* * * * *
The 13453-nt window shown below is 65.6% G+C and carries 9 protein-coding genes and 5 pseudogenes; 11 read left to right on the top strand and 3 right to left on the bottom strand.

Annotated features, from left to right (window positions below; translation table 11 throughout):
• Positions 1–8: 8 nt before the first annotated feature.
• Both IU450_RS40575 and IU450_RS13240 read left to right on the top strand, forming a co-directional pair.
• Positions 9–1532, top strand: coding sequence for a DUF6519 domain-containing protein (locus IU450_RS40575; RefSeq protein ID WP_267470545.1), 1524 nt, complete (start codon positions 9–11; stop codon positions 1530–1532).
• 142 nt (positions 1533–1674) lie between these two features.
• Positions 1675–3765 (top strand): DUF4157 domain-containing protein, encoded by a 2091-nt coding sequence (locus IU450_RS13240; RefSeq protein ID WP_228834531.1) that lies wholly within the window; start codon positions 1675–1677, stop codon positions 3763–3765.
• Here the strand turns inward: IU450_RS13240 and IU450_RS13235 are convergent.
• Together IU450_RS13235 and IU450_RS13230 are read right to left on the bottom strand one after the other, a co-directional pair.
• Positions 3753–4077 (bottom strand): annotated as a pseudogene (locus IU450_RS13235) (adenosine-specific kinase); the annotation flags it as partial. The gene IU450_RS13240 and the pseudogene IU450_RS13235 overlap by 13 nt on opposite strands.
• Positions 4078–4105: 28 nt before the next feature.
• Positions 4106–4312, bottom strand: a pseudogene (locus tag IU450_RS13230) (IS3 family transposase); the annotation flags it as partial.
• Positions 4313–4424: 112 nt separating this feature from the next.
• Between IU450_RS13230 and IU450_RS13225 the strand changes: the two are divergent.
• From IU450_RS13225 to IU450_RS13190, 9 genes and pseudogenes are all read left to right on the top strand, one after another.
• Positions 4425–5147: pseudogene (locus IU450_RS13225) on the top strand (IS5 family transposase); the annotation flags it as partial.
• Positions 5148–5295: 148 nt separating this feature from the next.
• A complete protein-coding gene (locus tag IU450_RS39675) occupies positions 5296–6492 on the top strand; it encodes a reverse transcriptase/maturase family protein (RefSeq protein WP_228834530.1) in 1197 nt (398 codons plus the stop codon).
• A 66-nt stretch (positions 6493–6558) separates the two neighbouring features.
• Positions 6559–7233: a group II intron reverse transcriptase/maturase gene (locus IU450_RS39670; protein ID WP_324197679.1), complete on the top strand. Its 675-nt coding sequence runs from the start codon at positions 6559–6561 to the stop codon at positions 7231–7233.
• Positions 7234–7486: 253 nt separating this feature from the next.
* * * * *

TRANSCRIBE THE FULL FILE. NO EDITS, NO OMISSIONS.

The 13453-nt window shown below is 65.6% G+C and carries 9 protein-coding genes and 5 pseudogenes; 11 read left to right on the top strand and 3 right to left on the bottom strand.

Annotated features, from left to right (window positions below; translation table 11 throughout):
• Positions 1–8: 8 nt before the first annotated feature.
• Both IU450_RS40575 and IU450_RS13240 read left to right on the top strand, forming a co-directional pair.
• Positions 9–1532, top strand: coding sequence for a DUF6519 domain-containing protein (locus IU450_RS40575; RefSeq protein ID WP_267470545.1), 1524 nt, complete (start codon positions 9–11; stop codon positions 1530–1532).
• 142 nt (positions 1533–1674) lie between these two features.
• Positions 1675–3765 (top strand): DUF4157 domain-containing protein, encoded by a 2091-nt coding sequence (locus IU450_RS13240; RefSeq protein ID WP_228834531.1) that lies wholly within the window; start codon positions 1675–1677, stop codon positions 3763–3765.
• Here the strand turns inward: IU450_RS13240 and IU450_RS13235 are convergent.
• Together IU450_RS13235 and IU450_RS13230 are read right to left on the bottom strand one after the other, a co-directional pair.
• Positions 3753–4077 (bottom strand): annotated as a pseudogene (locus IU450_RS13235) (adenosine-specific kinase); the annotation flags it as partial. The gene IU450_RS13240 and the pseudogene IU450_RS13235 overlap by 13 nt on opposite strands.
• Positions 4078–4105: 28 nt before the next feature.
• Positions 4106–4312, bottom strand: a pseudogene (locus tag IU450_RS13230) (IS3 family transposase); the annotation flags it as partial.
• Positions 4313–4424: 112 nt separating this feature from the next.
• Between IU450_RS13230 and IU450_RS13225 the strand changes: the two are divergent.
• From IU450_RS13225 to IU450_RS13190, 9 genes and pseudogenes are all read left to right on the top strand, one after another.
• Positions 4425–5147: pseudogene (locus IU450_RS13225) on the top strand (IS5 family transposase); the annotation flags it as partial.
• Positions 5148–5295: 148 nt separating this feature from the next.
• A complete protein-coding gene (locus tag IU450_RS39675) occupies positions 5296–6492 on the top strand; it encodes a reverse transcriptase/maturase family protein (RefSeq protein WP_228834530.1) in 1197 nt (398 codons plus the stop codon).
• A 66-nt stretch (positions 6493–6558) separates the two neighbouring features.
• Positions 6559–7233: a group II intron reverse transcriptase/maturase gene (locus IU450_RS39670; protein ID WP_324197679.1), complete on the top strand. Its 675-nt coding sequence runs from the start codon at positions 6559–6561 to the stop codon at positions 7231–7233.
• Positions 7234–7486: 253 nt separating this feature from the next.